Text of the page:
Edward O. Wilson is not what most people would call a conventionally religious man. In his autobiography Naturalist
, chapter 10 (The South Pacific
), he utters an extraordinary prayer:
Take me, Lord, to an unexplored planet teeming with new life forms. Put me at the edge of virgin swampland dotted with hummocks of high ground, let me saunter at my own pace across it and up the nearest mountain ridge, in due course to cross over to the far slope in search of more distant swamps, grasslands, and ranges. Let me be the Carolus Linnaeus of this world, bearing no more than specimen boxes, botanical canister, hand lens, notebooks, but allowed not years but centuries of time. And should I somehow tire of the land, let me embark on the sea in search of new islands and archipelagoes. Let me go alone, at least for a while, and I will report to You and loved ones at intervals and I will publish reports on my discoveries for colleagues. For if it was You who gave me this spirit, then devise the appropriate reward for its virtuous use.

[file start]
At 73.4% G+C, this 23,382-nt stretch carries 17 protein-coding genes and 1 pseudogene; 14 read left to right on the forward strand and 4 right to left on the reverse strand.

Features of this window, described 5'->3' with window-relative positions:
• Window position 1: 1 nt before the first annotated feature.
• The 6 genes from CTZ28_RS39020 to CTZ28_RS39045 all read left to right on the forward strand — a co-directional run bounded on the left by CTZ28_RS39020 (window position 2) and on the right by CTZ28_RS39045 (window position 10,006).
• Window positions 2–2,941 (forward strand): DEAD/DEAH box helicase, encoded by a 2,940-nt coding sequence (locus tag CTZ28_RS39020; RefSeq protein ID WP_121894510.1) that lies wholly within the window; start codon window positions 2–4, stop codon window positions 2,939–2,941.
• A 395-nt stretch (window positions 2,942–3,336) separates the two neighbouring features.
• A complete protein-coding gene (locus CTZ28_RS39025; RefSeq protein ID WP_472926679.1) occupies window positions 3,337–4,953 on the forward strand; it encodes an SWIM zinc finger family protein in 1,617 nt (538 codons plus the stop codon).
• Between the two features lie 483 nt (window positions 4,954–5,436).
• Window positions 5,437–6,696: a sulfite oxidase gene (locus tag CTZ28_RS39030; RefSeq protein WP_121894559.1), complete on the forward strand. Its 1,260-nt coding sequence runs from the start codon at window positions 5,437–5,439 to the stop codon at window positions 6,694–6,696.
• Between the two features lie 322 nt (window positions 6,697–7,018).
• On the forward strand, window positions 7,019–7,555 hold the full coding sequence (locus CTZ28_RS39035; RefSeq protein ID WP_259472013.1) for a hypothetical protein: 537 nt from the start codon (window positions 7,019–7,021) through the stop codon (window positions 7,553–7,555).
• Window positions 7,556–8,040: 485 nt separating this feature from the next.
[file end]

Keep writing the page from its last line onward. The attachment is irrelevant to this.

On the last page of his autobiography, in chapter 18 (Biodiversity, Biophilia
), Wilson narrows his focus:
Conventional wildernesses of the overland trek may indeed be gone. Most of earth's largest speciesmammals, birds, and treeshave been seen and documented. But microwildernesses exist in a handful of soil or aqueous silt collected almost anywhere in the world. They are at least close to a pristine state and still unvisited. Bacteria, protistans, nematodes, mites, and other minute creatures swarm around us, an animate matrix that binds Earth's surface. They are objects of potentially endless study and admiration, if we are willing to sweep our vision down from the world lined by the horizon to include the world an arm's length away. A lifetime can be spent in a Magellanic voyage around the trunk of a single tree.
This reminds me of an oft-repeated anecdote about another Harvard scientist, Louis Agassiz. I haven't been able to trace its origin, but it goes something like this. Asked where he had travelled on his summer vacation, Agassiz replied, "Halfway across my back yard, because there was so much to see."